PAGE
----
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The effect of the red imported fire ant, Solenopsis invicta, on components of plant fitness and structure of the arthropod community in coastal prairie on the Upper Coast of Texas

Posted on:1998-09-07Degree:Ph.DType:Dissertation
University:University of HoustonCandidate:Ireland, Patricia LouiseFull Text:PDF
Previous studies have shown that insects are an important part of the diet of fire ants, Solenopsis invicta. Since this is the case, fire ants could include in their diet significant numbers of herbivorous insects and, by reducing the number of herbivorous insects in a habitat, could positively affect the fitness of plants in that same habitat. No empirical studies have been done that compare the number of herbivorous insects and fitness of plants in areas with naturally occurring numbers of fire ants and areas with fire ants artificially reduced. The goal of this research was to determine the effect of fire ants on herbivorous insect populations and the indirect effect of fire ants on plant fitness. Plots with high-ant density (naturally occurring numbers of fire ants) and plots with low-ant density (artificially produced with Logic{dollar}spcircler{dollar}) were maintained for two years at the University of Houston Coastal Center near LaMarque, in Galveston County, Texas. Fire ant numbers, arthropod densities, and data for components of fitness for Rudbeckia hirta were collected from February to November of 1992 and 1993. Plots with low-ant density and plots with high-ant density were not significantly different from each other either year for their overall arthropod composition by MANOVA. After Bonferroni correction for multiple comparisons, ANOVAs also indicated no significant differences for individual arthropod groups. Rudbeckia hirta did better in plots with high-ant density for 1992, but there was little difference between plots with low-ant density and plots with high-ant density in 1993. During and after a very dry July, a different ant, Paratrichina terricola, took the place of the fire ant, Solenopsis invicta, in low-ant density plots in 1993.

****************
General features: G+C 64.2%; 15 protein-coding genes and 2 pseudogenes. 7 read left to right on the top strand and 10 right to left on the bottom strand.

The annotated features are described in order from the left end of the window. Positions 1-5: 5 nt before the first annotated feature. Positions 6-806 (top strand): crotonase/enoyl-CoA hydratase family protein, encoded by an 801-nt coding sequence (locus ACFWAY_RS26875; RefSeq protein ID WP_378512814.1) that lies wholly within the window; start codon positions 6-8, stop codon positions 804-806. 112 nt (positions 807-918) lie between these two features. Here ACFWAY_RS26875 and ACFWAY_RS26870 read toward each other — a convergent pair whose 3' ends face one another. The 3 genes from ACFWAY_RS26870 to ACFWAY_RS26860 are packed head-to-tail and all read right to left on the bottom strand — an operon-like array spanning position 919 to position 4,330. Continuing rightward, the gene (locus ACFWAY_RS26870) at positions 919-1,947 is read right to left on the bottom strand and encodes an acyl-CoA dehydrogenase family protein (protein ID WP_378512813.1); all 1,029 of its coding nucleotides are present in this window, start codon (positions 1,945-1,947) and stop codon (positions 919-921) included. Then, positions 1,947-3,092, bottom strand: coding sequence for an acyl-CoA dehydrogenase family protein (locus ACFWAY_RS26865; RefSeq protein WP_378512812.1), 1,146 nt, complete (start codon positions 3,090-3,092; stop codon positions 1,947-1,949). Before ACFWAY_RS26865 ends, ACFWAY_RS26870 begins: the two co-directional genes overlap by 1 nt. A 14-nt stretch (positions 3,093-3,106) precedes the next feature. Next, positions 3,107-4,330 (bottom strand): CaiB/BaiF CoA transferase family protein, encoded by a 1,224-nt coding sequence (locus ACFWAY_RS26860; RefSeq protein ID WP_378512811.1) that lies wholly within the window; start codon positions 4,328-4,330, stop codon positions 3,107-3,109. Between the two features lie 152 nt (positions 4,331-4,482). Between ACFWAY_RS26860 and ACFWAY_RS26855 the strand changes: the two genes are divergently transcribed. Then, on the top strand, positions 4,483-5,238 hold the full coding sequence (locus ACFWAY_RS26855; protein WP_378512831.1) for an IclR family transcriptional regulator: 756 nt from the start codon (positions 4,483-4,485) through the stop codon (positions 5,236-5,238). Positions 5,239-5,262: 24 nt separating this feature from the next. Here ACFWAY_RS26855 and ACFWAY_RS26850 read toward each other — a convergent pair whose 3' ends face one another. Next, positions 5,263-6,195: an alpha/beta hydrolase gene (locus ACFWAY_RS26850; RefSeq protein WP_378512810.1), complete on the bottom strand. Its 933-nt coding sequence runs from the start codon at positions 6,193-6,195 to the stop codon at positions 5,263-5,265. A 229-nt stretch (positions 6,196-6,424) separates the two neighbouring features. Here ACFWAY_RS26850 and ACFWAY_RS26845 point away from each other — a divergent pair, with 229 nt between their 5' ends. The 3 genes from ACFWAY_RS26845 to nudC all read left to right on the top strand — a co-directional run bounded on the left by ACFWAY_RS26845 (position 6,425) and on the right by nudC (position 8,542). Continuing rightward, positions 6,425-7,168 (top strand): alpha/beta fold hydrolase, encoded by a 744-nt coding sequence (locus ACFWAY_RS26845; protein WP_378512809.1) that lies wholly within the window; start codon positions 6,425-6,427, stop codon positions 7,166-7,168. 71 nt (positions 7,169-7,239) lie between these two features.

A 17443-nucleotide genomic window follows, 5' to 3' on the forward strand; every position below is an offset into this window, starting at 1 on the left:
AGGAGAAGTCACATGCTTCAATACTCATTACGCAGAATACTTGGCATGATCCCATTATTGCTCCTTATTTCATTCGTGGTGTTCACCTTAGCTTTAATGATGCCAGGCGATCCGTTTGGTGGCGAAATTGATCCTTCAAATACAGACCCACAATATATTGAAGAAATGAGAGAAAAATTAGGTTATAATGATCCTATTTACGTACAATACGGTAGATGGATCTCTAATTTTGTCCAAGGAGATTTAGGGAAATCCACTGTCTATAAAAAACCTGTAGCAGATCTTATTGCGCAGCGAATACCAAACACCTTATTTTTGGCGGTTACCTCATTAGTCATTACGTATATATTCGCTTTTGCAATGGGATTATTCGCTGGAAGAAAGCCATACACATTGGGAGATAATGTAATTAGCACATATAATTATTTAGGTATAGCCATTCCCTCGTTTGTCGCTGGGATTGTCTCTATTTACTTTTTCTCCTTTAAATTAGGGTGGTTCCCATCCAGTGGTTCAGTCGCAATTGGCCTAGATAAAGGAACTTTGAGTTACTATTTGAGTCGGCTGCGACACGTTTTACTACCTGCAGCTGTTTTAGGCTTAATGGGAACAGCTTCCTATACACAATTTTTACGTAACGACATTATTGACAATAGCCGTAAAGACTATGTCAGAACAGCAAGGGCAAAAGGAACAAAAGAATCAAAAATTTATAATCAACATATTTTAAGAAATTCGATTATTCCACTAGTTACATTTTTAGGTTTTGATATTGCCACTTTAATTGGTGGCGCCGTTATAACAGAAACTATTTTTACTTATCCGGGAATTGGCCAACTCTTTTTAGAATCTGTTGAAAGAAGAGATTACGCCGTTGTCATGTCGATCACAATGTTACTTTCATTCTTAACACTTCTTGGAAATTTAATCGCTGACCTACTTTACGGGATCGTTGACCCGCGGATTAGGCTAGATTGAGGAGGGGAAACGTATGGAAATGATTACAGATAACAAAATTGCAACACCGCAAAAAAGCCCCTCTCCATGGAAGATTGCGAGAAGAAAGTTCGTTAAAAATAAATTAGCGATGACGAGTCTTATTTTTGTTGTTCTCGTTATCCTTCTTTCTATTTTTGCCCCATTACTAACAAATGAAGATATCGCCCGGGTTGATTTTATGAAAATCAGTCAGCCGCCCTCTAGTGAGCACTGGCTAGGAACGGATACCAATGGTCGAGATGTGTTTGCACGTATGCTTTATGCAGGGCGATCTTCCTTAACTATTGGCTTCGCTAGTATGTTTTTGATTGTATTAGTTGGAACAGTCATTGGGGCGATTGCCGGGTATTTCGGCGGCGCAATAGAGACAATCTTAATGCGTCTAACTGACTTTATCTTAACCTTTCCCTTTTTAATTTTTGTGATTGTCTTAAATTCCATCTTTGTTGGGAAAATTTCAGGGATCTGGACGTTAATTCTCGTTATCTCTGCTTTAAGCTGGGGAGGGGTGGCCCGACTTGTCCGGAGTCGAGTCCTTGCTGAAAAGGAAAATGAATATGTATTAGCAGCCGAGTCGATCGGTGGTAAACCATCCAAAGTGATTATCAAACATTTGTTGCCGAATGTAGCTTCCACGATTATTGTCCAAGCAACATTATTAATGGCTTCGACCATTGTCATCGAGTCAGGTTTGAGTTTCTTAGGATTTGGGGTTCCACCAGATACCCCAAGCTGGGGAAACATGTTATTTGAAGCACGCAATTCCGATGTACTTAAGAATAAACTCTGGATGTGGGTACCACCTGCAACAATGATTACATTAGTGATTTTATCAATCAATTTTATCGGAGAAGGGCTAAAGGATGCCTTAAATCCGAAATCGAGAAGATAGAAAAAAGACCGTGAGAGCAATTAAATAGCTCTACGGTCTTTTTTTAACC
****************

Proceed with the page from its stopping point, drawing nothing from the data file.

Keywords/Search Tags:Fire, Solenopsis invicta, Fitness, Arthropod, Effect, Insects
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